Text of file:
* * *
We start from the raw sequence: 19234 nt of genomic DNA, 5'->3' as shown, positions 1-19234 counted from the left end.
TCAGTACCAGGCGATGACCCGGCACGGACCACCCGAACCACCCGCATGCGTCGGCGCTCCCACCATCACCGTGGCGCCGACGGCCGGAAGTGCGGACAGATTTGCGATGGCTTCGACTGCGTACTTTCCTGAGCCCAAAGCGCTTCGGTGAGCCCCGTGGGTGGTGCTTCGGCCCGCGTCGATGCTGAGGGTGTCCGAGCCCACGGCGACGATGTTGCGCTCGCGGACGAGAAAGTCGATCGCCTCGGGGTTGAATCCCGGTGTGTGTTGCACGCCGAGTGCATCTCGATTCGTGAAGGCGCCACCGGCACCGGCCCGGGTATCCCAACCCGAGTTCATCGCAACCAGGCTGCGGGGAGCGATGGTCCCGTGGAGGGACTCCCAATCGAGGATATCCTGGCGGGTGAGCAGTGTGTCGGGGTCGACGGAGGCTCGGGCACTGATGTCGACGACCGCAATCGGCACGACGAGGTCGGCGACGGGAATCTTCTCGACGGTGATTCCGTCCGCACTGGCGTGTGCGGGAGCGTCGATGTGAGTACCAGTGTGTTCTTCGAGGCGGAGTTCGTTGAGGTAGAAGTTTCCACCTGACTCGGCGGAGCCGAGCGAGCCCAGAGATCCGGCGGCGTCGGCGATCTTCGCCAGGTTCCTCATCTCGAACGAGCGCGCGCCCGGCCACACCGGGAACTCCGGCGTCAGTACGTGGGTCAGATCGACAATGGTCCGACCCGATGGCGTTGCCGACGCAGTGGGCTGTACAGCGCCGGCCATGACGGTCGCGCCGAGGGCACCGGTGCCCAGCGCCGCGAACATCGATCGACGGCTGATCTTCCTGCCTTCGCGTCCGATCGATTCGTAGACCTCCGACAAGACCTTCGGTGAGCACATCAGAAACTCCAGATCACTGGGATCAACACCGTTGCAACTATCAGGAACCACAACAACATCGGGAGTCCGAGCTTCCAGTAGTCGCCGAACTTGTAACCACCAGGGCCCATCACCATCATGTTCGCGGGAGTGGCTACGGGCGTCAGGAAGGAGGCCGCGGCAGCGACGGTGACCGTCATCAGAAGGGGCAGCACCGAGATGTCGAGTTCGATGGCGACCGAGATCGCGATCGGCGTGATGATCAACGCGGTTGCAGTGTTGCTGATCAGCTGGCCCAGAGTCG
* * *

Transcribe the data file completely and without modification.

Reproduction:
We start from the raw sequence: 19234 nt of genomic DNA, 5'->3' as shown, positions 1-19234 counted from the left end.
TCAGTACCAGGCGATGACCCGGCACGGACCACCCGAACCACCCGCATGCGTCGGCGCTCCCACCATCACCGTGGCGCCGACGGCCGGAAGTGCGGACAGATTTGCGATGGCTTCGACTGCGTACTTTCCTGAGCCCAAAGCGCTTCGGTGAGCCCCGTGGGTGGTGCTTCGGCCCGCGTCGATGCTGAGGGTGTCCGAGCCCACGGCGACGATGTTGCGCTCGCGGACGAGAAAGTCGATCGCCTCGGGGTTGAATCCCGGTGTGTGTTGCACGCCGAGTGCATCTCGATTCGTGAAGGCGCCACCGGCACCGGCCCGGGTATCCCAACCCGAGTTCATCGCAACCAGGCTGCGGGGAGCGATGGTCCCGTGGAGGGACTCCCAATCGAGGATATCCTGGCGGGTGAGCAGTGTGTCGGGGTCGACGGAGGCTCGGGCACTGATGTCGACGACCGCAATCGGCACGACGAGGTCGGCGACGGGAATCTTCTCGACGGTGATTCCGTCCGCACTGGCGTGTGCGGGAGCGTCGATGTGAGTACCAGTGTGTTCTTCGAGGCGGAGTTCGTTGAGGTAGAAGTTTCCACCTGACTCGGCGGAGCCGAGCGAGCCCAGAGATCCGGCGGCGTCGGCGATCTTCGCCAGGTTCCTCATCTCGAACGAGCGCGCGCCCGGCCACACCGGGAACTCCGGCGTCAGTACGTGGGTCAGATCGACAATGGTCCGACCCGATGGCGTTGCCGACGCAGTGGGCTGTACAGCGCCGGCCATGACGGTCGCGCCGAGGGCACCGGTGCCCAGCGCCGCGAACATCGATCGACGGCTGATCTTCCTGCCTTCGCGTCCGATCGATTCGTAGACCTCCGACAAGACCTTCGGTGAGCACATCAGAAACTCCAGATCACTGGGATCAACACCGTTGCAACTATCAGGAACCACAACAACATCGGGAGTCCGAGCTTCCAGTAGTCGCCGAACTTGTAACCACCAGGGCCCATCACCATCATGTTCGCGGGAGTGGCTACGGGCGTCAGGAAGGAGGCCGCGGCAGCGACGGTGACCGTCATCAGAAGGGGCAGCACCGAGATGTCGAGTTCGATGGCGACCGAGATCGCGATCGGCGTGATGATCAACGCGGTTGCAGTGTTGCTGATCAGCTGGCCCAGAGTCG